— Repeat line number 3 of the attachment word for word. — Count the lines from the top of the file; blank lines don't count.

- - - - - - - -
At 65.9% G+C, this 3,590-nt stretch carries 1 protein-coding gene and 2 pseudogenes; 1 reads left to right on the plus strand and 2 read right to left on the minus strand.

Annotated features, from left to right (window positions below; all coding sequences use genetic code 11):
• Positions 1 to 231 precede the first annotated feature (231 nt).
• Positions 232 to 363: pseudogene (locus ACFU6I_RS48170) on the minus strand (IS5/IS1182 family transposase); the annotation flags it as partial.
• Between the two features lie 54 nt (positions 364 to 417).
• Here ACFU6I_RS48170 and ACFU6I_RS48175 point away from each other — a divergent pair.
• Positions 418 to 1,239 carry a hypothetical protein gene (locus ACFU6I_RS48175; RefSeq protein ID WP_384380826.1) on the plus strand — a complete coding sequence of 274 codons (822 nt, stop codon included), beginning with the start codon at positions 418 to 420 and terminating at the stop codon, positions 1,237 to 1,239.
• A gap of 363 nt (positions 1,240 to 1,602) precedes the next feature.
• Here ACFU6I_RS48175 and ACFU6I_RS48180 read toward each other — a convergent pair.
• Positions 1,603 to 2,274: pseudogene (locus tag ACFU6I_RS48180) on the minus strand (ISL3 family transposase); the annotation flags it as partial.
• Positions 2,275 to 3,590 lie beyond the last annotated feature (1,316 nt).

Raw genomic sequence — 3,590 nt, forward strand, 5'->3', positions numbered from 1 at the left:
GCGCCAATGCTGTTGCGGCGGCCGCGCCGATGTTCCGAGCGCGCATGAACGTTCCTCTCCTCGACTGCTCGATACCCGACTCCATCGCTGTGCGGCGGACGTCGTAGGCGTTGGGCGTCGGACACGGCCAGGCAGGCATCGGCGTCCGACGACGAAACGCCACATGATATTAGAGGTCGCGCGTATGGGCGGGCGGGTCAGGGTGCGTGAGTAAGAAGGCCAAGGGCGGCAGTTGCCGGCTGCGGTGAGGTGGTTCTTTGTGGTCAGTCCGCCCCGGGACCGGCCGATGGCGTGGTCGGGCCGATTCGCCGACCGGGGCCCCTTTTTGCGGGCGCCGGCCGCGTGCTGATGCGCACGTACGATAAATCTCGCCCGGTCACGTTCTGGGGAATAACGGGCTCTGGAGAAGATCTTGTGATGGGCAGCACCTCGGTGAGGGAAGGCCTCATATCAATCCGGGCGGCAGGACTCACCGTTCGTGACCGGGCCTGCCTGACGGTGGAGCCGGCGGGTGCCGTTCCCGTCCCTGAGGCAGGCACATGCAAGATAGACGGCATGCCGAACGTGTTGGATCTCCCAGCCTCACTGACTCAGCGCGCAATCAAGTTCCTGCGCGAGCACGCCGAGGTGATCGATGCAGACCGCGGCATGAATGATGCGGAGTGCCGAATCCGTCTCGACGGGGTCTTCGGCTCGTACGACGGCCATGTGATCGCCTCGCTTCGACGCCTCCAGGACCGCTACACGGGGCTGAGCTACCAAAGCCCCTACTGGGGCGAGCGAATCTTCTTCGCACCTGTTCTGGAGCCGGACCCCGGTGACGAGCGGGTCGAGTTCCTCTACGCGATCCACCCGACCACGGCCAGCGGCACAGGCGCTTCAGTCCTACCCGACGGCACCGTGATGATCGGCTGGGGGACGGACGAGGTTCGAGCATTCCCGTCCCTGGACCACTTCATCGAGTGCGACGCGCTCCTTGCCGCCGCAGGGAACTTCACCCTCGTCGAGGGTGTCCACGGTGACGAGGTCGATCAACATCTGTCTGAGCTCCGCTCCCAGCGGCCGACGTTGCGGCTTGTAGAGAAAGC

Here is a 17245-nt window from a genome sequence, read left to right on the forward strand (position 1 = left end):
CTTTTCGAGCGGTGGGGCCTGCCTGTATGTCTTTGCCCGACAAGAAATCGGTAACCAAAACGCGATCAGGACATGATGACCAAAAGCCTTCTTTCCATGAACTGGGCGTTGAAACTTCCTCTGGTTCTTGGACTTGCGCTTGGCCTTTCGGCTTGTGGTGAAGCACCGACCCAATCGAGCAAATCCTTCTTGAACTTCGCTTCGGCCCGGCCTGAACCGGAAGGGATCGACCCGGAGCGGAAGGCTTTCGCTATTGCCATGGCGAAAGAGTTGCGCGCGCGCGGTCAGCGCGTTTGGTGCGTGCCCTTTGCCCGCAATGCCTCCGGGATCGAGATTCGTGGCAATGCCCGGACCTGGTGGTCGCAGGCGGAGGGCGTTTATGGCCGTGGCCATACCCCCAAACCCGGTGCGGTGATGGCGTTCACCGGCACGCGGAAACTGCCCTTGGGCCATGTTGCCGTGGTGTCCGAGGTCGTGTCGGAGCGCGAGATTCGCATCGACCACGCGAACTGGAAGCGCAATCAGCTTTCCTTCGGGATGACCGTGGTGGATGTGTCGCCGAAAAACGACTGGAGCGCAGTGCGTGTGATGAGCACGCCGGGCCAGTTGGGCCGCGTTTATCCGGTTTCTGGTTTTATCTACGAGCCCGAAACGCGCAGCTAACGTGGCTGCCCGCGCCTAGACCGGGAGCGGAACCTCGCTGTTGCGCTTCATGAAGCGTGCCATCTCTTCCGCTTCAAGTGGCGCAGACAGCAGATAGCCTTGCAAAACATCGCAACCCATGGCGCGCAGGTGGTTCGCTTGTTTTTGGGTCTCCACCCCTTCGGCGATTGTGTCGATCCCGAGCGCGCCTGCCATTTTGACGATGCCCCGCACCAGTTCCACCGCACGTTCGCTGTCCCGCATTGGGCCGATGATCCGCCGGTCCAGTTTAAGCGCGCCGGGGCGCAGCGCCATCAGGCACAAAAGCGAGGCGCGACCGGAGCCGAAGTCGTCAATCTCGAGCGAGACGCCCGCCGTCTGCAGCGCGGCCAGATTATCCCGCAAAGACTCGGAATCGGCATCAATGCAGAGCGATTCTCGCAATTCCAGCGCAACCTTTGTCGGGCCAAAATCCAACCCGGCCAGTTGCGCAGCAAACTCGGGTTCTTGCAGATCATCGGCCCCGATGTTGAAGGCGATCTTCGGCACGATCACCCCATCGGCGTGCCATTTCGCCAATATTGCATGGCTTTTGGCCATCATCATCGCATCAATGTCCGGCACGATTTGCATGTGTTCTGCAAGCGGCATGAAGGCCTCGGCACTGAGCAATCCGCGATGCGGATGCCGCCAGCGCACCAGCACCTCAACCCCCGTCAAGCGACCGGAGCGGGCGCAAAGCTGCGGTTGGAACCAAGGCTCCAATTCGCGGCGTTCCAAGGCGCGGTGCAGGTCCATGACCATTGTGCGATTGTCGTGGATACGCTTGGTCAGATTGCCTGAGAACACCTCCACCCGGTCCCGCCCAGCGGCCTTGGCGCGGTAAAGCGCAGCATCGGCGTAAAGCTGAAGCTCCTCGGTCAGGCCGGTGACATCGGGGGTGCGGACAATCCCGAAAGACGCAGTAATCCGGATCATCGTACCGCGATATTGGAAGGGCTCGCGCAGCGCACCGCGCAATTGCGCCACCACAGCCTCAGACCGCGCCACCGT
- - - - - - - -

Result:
• Positions 1 to 231 precede the first annotated feature (231 nt).